Tidying “messy data” in R

March 9, 2014

(This article was first published on R - Data School, and kindly contributed to R-bloggers)

I watched Hadley Wickham’s excellent talk on tidy data and tidy tools, and decided to use this as an opportunity to learn about a few of his R packages. (In case you’re unfamiliar with Hadley, he is well-known for his contributions to the R ecosystem, most notably ggplot2; he is also the Chief Scientist for RStudio.)

The principles of tidy data are simple: Every variable (or “feature”) is a column, every observation is a row, and there is one type of “observational unit” per dataset. Tidy datasets, he argues, are easier to model, visualize, and aggregate.

Here are the packages covered in the talk:

  • reshape2: for restructuring and aggregating data
  • plyr (pronounced “plier”): for manipulating and transforming data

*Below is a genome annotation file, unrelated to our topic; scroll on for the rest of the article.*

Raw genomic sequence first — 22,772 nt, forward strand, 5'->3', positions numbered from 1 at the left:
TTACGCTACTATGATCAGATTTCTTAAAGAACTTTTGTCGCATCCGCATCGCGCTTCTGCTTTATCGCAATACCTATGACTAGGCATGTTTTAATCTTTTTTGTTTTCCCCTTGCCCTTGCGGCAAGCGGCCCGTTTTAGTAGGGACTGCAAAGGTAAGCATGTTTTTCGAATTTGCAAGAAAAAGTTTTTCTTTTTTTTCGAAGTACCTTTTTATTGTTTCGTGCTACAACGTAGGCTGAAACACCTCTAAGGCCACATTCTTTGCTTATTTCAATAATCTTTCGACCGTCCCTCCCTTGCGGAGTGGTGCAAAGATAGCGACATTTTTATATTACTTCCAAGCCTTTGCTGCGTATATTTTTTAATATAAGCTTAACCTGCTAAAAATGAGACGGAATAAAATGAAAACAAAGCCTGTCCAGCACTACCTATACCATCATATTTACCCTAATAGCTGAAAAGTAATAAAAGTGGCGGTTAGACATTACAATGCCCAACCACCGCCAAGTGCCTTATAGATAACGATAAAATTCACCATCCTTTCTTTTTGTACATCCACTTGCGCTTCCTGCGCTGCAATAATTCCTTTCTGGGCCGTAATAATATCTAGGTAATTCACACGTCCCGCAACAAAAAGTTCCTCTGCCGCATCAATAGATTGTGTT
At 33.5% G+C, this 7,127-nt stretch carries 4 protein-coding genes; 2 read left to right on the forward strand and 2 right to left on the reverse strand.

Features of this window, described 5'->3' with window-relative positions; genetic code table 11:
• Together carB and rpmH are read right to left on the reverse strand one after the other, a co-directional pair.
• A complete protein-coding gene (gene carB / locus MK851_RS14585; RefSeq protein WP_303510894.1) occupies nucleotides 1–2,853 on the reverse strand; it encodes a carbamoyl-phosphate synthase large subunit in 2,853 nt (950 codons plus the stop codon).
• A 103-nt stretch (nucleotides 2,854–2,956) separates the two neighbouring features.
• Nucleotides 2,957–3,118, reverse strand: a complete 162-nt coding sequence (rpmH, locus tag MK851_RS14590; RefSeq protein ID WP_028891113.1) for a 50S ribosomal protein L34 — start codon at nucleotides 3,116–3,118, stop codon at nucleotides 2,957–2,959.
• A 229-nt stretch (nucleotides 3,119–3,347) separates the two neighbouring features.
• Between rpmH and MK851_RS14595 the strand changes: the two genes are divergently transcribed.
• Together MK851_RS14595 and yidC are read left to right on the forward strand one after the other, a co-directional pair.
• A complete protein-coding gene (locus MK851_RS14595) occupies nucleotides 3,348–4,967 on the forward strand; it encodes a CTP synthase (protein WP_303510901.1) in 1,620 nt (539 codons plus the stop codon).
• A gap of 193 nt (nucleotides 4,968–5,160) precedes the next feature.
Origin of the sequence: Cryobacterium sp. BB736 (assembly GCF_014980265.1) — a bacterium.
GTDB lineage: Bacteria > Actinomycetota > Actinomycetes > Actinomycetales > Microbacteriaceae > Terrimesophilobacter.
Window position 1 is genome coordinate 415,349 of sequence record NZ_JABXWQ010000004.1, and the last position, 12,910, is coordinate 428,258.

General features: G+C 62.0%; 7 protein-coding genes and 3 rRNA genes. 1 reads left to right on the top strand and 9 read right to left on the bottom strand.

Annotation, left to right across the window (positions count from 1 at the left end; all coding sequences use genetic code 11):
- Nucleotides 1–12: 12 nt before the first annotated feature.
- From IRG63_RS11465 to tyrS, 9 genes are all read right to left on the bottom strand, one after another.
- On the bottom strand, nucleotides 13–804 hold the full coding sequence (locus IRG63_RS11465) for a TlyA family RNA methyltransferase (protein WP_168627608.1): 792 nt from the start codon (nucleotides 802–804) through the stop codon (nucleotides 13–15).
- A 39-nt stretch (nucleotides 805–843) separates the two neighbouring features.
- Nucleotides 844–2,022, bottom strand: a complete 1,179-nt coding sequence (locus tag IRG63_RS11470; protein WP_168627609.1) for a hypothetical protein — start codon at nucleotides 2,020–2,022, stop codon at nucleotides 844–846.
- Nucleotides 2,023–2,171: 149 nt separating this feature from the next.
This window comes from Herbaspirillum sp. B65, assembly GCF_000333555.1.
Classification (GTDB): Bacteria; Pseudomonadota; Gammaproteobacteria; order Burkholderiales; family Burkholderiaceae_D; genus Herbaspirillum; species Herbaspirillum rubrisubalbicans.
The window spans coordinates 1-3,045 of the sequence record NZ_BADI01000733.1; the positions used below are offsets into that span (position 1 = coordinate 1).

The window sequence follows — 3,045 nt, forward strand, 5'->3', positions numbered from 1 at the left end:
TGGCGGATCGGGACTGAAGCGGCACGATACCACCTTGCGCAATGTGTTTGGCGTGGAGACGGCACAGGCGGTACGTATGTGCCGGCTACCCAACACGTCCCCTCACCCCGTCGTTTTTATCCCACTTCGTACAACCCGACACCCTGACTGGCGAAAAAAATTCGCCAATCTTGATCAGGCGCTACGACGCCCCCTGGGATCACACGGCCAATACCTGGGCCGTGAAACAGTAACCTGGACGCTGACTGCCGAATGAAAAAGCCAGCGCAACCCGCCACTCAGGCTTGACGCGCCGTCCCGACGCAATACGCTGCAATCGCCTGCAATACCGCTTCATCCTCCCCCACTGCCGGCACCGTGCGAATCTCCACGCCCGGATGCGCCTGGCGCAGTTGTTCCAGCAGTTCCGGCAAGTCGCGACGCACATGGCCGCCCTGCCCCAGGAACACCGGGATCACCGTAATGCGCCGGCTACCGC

• stringr: for string operations and regular expressions

While watching the talk, I ran the code from the slides on the actual datasets, and annotated the code with comments. If you’re interested in doing the same, you can find the commented code and data files in my GitHub repo. (Note that my code also contains the “Billboard” example which is described in his tidy data paper and classroom slides, but not shown in the video.)

Although I mostly used the code verbatim as presented in the talk, I decided to use the dplyr library instead of plyr. I chose dplyr because it’s an updated version of plyr focused on data frames (that’s where the “d” in “dplyr” comes from), and because it has a nicer syntax and runs faster than plyr. (Here’s more from Hadley on why you should use dplyr.)

If you’re interested in learning more about dplyr, there are some excellent vignettes on the CRAN package page, especially the “Introduction to dplyr.”

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